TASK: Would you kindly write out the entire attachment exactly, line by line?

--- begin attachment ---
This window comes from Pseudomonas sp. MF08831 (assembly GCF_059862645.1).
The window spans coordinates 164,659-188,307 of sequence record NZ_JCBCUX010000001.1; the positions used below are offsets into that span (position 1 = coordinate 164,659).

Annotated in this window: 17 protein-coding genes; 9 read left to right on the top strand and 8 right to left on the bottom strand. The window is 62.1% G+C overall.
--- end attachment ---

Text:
This window comes from Pseudomonas sp. MF08831 (assembly GCF_059862645.1).
The window spans coordinates 164,659-188,307 of sequence record NZ_JCBCUX010000001.1; the positions used below are offsets into that span (position 1 = coordinate 164,659).

Annotated in this window: 17 protein-coding genes; 9 read left to right on the top strand and 8 right to left on the bottom strand. The window is 62.1% G+C overall.